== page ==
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Dukes Coffee Roasters

Where

169 Chapel Street, Windsor, 3181—View map

Contact

9521 4884 wholesale@dukescoffee.com.au

Website

www.dukescoffee.com.au

Open

Breakfast Mon-Sun 7am-4pm

Payment

EFTPOS, Visa, Mastercard

Diet

Soy, Gluten free

Seating

Inside and outside

Kids

Get a baby sitter

Pets

Welcome

Streets ahead

Helen Alexander 19 July 2013

A loyal Londoner since birth I moved to Melbourne two years ago and, despite being excited at the prospect of making a life for myself in Australia, I always knew this unknown city was going to have to work hard to win me over. Having waved goodbye to friends, family and significant landmarks, I embraced my pending adventure with a healthy dose of suspicion and, that most British of traits, pessimism. After all, one wouldn’t want to get their hopes up only to be disappointed. And yet, just 48 hours after boarding the plane and fleeing rain-saturated Heathrow, I knew I had made a good decision. Did this realisation strike while sitting on some sun-kissed beach? Was I gazing at the twinkling city skyline from Princess Bridge? No, I was sipping a skinny latte in Dukes, while staring out at the to and fro of Chapel Street shoppers.

Before I continue, when I say I was loyal to London, I mean loyal like a dog is loyal to its master – even if that master might occasionally administer a swift kick to its behind. Sure there were great times: strolling along the South Bank at dusk; carefree days getting lost in Soho’s maze of quirky streets; and exploring South Kensington’s myriad museums at the weekends. However, living and working in London isn’t all fun in the persistent drizzle. The city is a fickle master – prone to tube strikes, grumpy commuters and the odd, very inconvenient, riot. If you want the highs, you have to put up with the lows. It’s a simple philosophy but, once you accept it, it makes mornings spent teetering on the edge of Liverpool Street platform watching packed train after packed train pass by a little easier to handle.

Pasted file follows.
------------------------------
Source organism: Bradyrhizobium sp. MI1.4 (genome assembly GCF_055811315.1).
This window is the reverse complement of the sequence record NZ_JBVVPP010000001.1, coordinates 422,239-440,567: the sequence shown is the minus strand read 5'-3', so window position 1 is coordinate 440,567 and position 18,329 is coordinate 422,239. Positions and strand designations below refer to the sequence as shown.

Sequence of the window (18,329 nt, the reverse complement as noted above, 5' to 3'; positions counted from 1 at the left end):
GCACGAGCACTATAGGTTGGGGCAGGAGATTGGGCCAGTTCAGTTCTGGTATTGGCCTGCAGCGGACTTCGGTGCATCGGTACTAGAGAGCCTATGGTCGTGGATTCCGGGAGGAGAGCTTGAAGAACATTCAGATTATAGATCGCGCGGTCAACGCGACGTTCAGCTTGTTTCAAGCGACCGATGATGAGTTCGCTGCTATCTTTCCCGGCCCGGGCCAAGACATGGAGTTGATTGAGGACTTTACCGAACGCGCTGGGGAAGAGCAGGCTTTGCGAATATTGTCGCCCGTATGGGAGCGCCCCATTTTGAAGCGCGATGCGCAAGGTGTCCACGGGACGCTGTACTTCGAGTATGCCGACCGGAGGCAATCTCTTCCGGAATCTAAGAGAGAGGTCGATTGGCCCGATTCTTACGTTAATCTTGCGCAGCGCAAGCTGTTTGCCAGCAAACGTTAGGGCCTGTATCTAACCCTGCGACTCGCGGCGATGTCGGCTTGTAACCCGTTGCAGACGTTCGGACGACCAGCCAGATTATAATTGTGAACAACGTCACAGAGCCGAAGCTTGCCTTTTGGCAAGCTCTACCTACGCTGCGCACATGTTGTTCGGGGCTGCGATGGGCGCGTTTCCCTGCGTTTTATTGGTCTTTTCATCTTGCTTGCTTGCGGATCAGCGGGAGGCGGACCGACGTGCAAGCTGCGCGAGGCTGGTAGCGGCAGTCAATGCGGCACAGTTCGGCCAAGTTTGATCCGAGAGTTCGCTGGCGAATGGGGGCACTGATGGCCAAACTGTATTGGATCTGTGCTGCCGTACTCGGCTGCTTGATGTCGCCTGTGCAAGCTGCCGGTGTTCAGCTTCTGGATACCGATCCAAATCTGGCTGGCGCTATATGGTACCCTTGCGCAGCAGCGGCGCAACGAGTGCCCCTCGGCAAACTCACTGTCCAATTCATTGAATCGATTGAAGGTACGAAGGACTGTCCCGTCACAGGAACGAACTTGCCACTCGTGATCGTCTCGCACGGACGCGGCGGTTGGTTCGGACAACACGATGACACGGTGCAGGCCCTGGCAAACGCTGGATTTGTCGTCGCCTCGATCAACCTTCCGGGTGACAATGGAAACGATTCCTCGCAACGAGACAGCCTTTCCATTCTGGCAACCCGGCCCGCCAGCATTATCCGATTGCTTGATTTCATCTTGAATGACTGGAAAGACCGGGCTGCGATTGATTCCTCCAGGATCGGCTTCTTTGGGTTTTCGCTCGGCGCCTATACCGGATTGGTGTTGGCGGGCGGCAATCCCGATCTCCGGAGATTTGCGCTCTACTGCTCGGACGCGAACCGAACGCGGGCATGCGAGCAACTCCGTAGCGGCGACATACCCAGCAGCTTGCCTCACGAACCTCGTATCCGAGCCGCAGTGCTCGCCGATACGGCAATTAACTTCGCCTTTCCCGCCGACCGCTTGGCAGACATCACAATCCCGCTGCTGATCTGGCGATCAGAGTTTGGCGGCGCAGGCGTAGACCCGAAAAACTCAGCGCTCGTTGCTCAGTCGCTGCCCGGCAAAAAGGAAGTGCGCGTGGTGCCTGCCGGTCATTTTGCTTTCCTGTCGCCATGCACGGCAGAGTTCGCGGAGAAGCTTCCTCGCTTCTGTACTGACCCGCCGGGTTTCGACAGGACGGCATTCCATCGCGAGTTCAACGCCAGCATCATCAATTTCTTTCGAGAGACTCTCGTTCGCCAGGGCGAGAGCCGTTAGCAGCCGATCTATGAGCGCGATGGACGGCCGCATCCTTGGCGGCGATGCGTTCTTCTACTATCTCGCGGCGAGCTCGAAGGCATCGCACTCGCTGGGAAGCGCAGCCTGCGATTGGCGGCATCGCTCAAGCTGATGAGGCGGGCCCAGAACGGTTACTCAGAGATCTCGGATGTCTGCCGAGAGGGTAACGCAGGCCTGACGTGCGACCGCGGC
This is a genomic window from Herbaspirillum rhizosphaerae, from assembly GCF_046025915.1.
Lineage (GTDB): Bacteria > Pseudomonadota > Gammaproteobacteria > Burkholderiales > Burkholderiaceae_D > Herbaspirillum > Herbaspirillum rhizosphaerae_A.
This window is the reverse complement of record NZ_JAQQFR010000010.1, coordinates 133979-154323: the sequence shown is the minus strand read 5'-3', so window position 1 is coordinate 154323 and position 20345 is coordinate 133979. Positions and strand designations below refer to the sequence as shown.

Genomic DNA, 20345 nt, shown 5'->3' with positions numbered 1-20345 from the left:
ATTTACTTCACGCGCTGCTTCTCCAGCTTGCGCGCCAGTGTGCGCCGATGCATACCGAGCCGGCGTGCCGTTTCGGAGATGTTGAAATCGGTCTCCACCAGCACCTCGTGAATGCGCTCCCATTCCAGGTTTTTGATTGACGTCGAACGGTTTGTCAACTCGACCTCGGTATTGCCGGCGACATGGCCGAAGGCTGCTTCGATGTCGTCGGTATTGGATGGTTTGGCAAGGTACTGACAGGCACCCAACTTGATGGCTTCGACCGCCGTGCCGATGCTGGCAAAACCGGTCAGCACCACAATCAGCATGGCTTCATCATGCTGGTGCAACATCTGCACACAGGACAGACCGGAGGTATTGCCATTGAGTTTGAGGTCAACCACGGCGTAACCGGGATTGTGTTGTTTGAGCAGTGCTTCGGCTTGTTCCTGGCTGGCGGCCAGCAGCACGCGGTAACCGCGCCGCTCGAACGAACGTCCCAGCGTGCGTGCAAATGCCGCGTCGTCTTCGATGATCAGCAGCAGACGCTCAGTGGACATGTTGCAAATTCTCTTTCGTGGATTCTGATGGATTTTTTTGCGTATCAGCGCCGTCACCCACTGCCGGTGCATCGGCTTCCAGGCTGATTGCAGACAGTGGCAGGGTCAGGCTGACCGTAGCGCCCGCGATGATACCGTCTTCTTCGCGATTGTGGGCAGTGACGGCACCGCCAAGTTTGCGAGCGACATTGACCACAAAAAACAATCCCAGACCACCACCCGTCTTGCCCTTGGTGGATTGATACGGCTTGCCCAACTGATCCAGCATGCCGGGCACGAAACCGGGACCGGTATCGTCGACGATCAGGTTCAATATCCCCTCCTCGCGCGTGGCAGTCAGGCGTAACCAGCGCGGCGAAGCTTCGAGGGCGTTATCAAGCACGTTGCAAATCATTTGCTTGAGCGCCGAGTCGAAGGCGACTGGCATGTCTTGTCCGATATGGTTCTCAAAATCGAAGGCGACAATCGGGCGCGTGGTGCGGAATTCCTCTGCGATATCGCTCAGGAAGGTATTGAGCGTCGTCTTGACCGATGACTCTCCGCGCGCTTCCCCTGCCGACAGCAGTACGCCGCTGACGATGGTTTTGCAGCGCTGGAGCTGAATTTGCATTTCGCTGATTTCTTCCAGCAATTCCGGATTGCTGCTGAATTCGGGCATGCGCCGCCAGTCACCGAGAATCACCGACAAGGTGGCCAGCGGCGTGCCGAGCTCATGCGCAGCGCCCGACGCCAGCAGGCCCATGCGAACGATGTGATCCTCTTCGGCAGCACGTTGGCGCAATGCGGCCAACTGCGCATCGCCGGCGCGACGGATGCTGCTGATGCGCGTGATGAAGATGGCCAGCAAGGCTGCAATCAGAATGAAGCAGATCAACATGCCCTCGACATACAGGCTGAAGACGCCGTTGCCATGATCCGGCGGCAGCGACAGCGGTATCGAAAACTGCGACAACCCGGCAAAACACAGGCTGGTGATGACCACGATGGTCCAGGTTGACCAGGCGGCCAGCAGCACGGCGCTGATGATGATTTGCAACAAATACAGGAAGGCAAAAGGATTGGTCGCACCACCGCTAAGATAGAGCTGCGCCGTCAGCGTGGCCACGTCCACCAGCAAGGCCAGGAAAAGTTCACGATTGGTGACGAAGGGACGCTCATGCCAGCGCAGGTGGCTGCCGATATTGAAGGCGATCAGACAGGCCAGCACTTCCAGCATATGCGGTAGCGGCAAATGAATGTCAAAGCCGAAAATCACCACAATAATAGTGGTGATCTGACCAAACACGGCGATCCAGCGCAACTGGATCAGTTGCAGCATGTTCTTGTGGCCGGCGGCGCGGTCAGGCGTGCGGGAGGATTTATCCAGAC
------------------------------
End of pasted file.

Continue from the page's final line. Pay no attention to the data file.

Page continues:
Armed with this deeply entrenched punishment-reward mentality, I landed in Melbourne and made my way to St Kilda. That is when I stumbled into Dukes. Too jet-lagged to focus on the menu and not entirely sure as to what a flat white might consist of, a waitress came to my rescue and patiently managed to extract an order from me. Having scribbled my slurred requests on her pad, she looked up, gave me a huge smile and simply said: “Too easy!” It was an epiphany. Perhaps life didn’t have to be half enjoyable, half endurance test. Perhaps it could just be easy. And not just plain easy, but too easy. And that’s how Dukes helped me switch my allegiances.

Now a loyal Melbournian, Dukes is a place I keep returning to. Perhaps its understated simplicity suits my English sensibilities – dark wood, exposed red bricks, terrazzo floor – or maybe it is the quiet achiever at the back of the room that never fails to impress – a huge Joper roaster that fills the place (and the surrounding area) with the gorgeous scent of freshly roasted beans.

My dish of choice? Avocado hummus toast, poached eggs, honey candied bacon and dukkah. That’s right, as if hearty chunks of bacon weren’t good enough already, the chefs at Dukes take the reward one step further by marinating them in honey – making for a deliciously sweet and savoury concoction. And, when I am not feeling so grown-up, Nutella on sourdough toast offers a far ‘too easy’ regression into childhood. No one judges me (even when I have chocolate smeared all over my face) and I don’t have to finish my greens first. It’s as life should be – enjoyable and with no hint of endurance.

Ok, so there is one small downside. This Windsor stalwart gets pretty busy every day of the week – particularly during rush hour – and bagging a seat can take a little while. Crammed into a corner of the cafe, with standing room only and the noise (and frustration) level rising, it almost feels like being back on the tube. Relying on my newfound Australian-style optimism, I can enjoy this brief reminder of home, safe in the knowledge that the final destination is well worth the wait.

 

 


 

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